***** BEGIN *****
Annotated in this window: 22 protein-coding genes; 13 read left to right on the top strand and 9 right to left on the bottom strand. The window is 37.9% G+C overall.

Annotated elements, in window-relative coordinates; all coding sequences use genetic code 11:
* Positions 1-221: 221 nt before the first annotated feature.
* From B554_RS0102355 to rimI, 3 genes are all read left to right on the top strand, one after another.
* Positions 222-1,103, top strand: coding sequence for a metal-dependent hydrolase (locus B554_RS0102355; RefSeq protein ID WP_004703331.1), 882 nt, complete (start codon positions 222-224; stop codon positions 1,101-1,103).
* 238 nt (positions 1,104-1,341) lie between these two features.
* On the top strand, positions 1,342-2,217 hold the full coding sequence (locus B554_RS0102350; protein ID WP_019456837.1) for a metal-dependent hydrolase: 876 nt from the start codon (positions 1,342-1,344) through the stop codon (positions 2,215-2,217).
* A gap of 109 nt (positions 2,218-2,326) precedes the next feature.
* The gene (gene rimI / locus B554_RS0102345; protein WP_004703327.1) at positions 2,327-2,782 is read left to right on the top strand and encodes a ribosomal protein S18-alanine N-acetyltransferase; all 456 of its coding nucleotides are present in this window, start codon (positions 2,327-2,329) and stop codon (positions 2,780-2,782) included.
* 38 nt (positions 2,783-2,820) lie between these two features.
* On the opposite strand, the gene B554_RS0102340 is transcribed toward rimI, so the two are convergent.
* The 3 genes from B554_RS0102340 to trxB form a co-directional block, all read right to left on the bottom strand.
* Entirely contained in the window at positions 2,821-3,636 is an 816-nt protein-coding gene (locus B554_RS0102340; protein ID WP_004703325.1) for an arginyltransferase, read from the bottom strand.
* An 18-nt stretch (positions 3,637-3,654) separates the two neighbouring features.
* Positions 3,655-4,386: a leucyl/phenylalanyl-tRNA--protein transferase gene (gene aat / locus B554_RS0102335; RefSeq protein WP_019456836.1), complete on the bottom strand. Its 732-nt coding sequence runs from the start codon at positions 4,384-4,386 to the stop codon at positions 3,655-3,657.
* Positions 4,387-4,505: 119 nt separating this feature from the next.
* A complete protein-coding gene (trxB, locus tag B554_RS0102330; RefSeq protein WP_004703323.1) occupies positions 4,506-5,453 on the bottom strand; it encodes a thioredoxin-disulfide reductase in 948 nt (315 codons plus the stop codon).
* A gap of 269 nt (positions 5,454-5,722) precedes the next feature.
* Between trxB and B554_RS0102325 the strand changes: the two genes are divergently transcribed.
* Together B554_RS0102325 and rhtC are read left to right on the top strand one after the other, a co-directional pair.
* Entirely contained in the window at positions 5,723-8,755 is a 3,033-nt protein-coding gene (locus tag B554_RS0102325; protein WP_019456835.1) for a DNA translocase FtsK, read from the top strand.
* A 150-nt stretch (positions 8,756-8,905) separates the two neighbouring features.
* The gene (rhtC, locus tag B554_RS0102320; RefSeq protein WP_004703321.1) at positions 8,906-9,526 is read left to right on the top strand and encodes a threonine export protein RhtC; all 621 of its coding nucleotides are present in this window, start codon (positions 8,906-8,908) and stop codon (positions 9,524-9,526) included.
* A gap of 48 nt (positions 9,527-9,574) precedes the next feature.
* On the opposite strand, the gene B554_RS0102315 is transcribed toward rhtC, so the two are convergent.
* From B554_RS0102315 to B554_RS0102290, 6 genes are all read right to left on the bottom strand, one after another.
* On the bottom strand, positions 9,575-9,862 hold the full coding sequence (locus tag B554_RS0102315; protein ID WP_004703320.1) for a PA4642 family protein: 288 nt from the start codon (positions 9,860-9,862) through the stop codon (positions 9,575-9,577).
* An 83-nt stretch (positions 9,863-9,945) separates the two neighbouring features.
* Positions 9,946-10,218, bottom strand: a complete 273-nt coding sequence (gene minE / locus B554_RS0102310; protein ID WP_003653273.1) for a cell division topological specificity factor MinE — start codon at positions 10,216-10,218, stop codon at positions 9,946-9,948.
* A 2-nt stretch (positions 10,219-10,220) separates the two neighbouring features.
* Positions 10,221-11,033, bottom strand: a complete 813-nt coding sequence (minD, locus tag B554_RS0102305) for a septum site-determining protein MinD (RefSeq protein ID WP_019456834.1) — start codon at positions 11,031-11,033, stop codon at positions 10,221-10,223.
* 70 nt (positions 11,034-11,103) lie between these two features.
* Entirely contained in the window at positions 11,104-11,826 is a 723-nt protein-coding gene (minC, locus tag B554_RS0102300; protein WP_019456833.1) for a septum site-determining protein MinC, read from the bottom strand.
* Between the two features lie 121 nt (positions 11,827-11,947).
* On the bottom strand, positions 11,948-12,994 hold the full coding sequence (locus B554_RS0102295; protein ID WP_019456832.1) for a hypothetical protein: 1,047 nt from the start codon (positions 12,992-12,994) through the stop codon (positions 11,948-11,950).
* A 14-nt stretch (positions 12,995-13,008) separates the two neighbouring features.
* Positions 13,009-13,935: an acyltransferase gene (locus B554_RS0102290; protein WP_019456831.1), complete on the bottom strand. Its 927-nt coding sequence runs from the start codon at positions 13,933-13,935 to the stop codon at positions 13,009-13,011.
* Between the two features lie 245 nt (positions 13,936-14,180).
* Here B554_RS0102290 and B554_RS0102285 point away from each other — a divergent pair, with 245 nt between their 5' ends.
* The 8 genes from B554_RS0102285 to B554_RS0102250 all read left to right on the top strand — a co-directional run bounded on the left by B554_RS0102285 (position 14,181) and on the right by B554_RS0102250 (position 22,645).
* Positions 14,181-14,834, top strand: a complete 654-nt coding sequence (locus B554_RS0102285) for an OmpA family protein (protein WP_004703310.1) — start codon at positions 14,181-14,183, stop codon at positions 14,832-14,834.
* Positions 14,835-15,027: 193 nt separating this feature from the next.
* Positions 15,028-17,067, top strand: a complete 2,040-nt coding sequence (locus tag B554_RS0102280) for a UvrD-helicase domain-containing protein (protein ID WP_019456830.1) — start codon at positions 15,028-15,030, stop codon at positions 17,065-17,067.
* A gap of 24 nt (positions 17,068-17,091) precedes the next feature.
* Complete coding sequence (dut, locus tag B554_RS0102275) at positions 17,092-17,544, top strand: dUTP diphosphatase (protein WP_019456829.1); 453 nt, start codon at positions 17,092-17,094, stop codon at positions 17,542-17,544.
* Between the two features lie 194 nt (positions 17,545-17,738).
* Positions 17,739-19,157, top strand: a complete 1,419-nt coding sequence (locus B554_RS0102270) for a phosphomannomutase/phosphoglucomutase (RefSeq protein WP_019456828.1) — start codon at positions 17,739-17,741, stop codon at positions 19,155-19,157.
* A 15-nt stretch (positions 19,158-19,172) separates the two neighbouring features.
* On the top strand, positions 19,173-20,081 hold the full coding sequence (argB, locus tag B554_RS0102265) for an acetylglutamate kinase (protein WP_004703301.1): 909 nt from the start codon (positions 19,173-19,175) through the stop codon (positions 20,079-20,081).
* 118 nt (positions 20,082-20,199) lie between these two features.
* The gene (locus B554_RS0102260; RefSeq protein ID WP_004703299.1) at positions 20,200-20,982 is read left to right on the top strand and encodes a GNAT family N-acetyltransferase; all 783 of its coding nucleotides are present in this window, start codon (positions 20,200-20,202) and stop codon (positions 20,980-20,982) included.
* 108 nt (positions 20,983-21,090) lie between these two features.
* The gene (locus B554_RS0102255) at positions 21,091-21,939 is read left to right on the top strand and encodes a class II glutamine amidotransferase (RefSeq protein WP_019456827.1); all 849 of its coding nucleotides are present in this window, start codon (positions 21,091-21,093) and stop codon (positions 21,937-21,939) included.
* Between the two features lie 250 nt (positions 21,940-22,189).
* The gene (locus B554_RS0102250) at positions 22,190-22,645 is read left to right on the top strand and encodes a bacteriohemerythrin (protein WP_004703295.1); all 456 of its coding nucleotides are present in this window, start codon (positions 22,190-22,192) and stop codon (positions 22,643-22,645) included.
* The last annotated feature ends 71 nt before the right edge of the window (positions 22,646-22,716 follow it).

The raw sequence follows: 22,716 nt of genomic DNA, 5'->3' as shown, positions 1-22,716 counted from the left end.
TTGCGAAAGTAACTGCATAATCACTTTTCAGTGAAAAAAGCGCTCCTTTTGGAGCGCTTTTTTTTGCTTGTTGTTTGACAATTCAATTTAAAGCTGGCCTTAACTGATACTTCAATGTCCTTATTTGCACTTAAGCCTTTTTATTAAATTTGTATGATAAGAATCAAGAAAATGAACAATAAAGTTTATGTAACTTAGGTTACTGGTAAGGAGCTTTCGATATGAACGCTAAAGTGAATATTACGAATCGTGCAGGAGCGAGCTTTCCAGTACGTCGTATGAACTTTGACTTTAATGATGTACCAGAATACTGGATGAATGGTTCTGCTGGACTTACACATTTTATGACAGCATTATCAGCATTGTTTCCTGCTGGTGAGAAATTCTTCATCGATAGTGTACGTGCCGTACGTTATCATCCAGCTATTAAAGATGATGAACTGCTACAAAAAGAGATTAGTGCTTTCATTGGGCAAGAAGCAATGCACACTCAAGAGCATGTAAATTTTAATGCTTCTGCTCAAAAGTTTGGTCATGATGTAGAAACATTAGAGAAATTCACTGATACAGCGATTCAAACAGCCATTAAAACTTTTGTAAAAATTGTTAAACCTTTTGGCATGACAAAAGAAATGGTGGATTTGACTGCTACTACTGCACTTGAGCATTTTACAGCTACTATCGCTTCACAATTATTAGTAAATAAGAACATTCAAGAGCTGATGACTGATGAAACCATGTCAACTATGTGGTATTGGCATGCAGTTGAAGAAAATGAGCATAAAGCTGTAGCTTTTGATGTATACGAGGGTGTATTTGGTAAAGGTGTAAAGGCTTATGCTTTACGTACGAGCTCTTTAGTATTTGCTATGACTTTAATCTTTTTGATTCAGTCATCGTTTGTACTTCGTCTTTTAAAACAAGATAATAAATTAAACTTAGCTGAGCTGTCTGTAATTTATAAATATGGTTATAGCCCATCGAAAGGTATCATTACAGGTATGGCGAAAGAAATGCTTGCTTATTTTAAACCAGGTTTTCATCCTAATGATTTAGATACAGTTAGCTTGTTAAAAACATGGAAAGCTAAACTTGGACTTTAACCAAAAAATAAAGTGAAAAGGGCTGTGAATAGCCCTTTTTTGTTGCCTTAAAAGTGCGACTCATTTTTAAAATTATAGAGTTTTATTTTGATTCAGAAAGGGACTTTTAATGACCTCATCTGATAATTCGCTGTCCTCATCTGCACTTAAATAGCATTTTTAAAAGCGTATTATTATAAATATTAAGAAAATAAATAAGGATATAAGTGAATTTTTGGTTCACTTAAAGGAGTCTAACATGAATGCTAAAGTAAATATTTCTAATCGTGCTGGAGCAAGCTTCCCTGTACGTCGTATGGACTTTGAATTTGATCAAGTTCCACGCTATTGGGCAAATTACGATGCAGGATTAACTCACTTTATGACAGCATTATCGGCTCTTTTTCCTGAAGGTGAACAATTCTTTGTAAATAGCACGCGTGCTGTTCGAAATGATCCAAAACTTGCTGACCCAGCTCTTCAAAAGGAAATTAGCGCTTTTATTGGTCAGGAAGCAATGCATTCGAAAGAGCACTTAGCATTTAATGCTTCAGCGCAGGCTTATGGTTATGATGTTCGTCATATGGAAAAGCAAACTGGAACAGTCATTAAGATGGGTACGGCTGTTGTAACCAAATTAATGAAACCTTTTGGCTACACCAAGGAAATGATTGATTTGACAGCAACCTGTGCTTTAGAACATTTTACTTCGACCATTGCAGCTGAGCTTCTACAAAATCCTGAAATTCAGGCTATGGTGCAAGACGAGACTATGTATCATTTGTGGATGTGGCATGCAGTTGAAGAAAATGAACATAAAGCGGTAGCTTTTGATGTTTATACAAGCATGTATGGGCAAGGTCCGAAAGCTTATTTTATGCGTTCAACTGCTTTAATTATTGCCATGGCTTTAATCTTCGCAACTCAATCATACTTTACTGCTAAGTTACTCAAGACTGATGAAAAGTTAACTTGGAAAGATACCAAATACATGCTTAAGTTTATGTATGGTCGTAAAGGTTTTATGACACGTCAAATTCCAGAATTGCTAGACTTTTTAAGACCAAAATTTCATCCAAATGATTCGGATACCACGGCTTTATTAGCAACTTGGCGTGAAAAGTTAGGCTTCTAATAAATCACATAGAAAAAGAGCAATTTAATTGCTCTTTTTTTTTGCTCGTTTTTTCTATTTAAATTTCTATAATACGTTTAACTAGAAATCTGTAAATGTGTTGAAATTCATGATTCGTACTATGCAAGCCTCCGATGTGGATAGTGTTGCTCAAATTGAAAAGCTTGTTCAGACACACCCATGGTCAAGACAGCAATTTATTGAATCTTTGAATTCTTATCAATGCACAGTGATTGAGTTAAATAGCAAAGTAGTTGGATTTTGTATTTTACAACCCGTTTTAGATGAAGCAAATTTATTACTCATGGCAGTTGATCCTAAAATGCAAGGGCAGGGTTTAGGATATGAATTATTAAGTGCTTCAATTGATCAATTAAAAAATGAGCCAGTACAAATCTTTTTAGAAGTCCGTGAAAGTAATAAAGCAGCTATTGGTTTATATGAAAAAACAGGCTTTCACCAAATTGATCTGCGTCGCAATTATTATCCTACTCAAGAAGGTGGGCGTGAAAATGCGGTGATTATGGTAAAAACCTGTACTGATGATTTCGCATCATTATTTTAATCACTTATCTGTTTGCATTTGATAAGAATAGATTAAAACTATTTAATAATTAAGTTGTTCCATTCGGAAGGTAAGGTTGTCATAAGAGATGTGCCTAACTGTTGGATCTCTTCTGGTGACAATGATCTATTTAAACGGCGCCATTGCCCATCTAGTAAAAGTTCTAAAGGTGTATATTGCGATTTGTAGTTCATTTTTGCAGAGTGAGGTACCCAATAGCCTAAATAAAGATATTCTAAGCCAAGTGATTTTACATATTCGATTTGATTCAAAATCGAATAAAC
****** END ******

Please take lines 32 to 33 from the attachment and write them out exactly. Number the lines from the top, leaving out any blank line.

* 70 nt (positions 11,034-11,103) lie between these two features.
* Entirely contained in the window at positions 11,104-11,826 is a 723-nt protein-coding gene (minC, locus tag B554_RS0102300; protein WP_019456833.1) for a septum site-determining protein MinC, read from the bottom strand.